She’s always willing to help out when asked, and often asks if she can help with dinner or other tasks. She doesn’t eat a lot of meat, and really likes salads. So most days, at dinner, even if she’s not the child assigned to help with dinner, she will offer to make a salad. It’s good for us to have salad each day, and even my non salad lovers in the family are getting used to it. It makes things strange sometimes, though. Like when we go out to dinner, she doesn’t really like fast food, and won’t eat a hamburger or cheeseburger. I think she said she hadn’t had a hamburger in four years. When we were in California, she mentioned that she would really like to drive through In and Out Burger and get a t-shirt that says In and Out California. Ok. So, we made special arrangements on our last day in California to stop at In and Out, and ordered food and a t-shirt for her. But the funny thing is, she doesn’t like hamburgers and fries, and that’s all they have there. No salads, nothing healthy. So, we all ordered cheeseburgers and fries, and got her a cheeseburger and a t-shirt. She took the meat off, gave it to someone else, and had herself a cheese and pickle and tomato sandwich.
We planned our trip to California so that both Larissa and Cole could go. It made things difficult to work around everyone’s schedules, and it was kind of crowded with 8 people, but we did it. She had only ridden one roller coaster in her life, and she’d never been to any Disney Parks. The other kids were excited to show her all their favorite attractions.
Funny thing about Disneyland, though. Most of the rides are themed around some Disney movie. So, as we were going to the Aladin show, she asked, “What is Aladin, actually?” What? Even though she had not seen Indiana Jones, she enjoyed the ride. We later vowed to make her watch a bunch of movies, just to catch her up to speed.
She was also very interested in LA and wanted to go there. We told her that we don’t really go to LA, that Disneyland is in Anaheim. But when Ryan had to go to LAX to pick up the kids from the airport, she wanted to go with him. I don’t know if she thought she would see Johnny Depp coming out of the airport at 11:00 pm or what, but he took her with him. Of course, it was foggy and she couldn’t see anything, but she went anyway. On our last day in California, we drove through LA to Hollywood. She wanted a picture of the Hollywood sign.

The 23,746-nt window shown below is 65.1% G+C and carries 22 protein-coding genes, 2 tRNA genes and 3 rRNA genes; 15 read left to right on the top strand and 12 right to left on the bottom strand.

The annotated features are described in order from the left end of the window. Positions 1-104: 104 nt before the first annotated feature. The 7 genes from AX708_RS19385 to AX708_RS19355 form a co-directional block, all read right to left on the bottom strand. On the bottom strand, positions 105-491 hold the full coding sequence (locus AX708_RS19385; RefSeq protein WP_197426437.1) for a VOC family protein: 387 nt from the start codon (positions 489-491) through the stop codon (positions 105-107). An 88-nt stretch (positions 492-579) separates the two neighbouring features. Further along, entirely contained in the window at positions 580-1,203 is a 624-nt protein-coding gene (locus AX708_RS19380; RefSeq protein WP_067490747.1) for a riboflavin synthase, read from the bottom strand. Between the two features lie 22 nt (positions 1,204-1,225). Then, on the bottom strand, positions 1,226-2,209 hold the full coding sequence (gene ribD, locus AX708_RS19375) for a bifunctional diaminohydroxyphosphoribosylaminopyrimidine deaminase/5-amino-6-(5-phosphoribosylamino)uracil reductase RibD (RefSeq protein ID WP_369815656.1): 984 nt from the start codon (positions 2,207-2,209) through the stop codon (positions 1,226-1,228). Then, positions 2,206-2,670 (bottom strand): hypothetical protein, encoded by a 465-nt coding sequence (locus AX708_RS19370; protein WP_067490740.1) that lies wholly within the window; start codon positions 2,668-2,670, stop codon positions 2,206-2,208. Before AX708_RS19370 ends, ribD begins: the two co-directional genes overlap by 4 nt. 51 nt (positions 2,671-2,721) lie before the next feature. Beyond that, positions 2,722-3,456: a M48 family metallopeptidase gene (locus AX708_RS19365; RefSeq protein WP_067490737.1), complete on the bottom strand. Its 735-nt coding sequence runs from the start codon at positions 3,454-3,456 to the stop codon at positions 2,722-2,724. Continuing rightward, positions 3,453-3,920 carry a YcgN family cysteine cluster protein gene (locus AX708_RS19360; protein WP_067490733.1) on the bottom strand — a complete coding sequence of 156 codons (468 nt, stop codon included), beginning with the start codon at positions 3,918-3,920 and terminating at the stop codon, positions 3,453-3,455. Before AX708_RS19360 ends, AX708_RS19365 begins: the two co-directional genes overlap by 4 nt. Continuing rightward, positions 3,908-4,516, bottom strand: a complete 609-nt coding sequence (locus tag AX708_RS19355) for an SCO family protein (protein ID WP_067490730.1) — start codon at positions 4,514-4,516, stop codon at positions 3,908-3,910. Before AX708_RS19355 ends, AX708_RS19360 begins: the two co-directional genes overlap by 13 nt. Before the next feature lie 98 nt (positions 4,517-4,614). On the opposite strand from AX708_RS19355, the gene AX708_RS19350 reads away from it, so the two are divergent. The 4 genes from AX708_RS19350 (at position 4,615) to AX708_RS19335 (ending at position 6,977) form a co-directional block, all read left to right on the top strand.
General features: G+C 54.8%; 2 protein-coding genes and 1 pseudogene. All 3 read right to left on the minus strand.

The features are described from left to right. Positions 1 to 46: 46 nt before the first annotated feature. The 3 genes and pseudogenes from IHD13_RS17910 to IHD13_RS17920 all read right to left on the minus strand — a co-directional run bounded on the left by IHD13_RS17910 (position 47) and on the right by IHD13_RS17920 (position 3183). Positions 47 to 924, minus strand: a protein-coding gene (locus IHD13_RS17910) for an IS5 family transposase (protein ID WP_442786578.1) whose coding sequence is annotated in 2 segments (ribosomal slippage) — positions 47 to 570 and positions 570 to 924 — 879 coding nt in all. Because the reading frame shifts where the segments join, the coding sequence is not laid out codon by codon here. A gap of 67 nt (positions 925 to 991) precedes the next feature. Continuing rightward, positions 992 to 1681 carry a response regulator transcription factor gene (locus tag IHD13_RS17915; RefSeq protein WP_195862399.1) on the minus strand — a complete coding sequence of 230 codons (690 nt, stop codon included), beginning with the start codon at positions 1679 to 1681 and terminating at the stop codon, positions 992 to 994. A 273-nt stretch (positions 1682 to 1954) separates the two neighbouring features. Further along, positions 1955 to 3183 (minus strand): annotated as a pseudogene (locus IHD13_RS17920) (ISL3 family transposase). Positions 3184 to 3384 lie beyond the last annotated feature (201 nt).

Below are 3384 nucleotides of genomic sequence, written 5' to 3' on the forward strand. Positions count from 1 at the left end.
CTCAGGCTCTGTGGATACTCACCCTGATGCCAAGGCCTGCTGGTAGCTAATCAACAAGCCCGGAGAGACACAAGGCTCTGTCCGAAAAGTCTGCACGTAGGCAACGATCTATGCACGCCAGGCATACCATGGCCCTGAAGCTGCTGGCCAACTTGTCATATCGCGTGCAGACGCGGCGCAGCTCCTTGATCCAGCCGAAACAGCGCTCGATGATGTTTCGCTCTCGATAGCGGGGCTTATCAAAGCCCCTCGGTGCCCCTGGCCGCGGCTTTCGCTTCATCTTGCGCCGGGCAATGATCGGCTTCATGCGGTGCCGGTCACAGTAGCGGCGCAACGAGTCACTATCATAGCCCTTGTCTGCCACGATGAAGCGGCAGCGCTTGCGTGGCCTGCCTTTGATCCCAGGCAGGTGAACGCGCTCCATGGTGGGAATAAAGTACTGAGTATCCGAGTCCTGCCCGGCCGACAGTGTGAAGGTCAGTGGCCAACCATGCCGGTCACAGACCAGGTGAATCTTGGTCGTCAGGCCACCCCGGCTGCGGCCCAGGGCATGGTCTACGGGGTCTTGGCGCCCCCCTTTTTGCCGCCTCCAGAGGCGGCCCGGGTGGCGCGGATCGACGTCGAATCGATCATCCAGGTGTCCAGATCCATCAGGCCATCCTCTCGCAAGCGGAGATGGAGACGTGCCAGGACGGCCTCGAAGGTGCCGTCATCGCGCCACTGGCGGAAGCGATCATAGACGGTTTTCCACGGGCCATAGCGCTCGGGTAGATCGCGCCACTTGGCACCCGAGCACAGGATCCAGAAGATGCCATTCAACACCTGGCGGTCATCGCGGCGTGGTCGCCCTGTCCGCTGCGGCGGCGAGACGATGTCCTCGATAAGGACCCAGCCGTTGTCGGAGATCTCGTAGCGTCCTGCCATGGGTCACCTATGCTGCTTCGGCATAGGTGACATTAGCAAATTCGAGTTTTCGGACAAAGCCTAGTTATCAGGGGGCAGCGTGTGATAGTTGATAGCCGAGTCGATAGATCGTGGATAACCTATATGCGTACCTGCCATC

We didn’t get the best picture, but we tried.
This week I realized that I haven’t been taking advantage of a native German speaker living in our house and working on my language skills. I told her I wanted to speak German with her for the whole week. The first day was hard. But the second day I realized I could just speak to the family in general in English. Cheating, I know. But it is stretching my brain to have to speak to her in German. Hopefully she will be patient with me.
It is sometimes a strain on the family having a “stranger” here. But I think out of all the strangers to have, we got a pretty good match. Although I can’t say that we treat her exactly as we do our own children (we are still a little bit more polite, more careful), we do try to treat her like one of the family. The kids tease each other, they joke around with her, and even roughhouse together sometimes. I hope we are setting a good example to her, and that someday she may think back with fondness to her experience with our family and have real interest in the Mormons, but if not, that’s ok, too. She goes to church with us, participates in Young Women and all ward functions that we go to. She even plays YW sports with the girls. She participates in family prayer and scripture reading and Family Home Evening with us (when those things happen–not saying we’re 100% here, but we are constantly trying).
I know that our family has been enriched by having her here. I think of her as a part of the family, and I hope that when this year is over, we will still keep in touch and have a lasting relationship with our German daughter.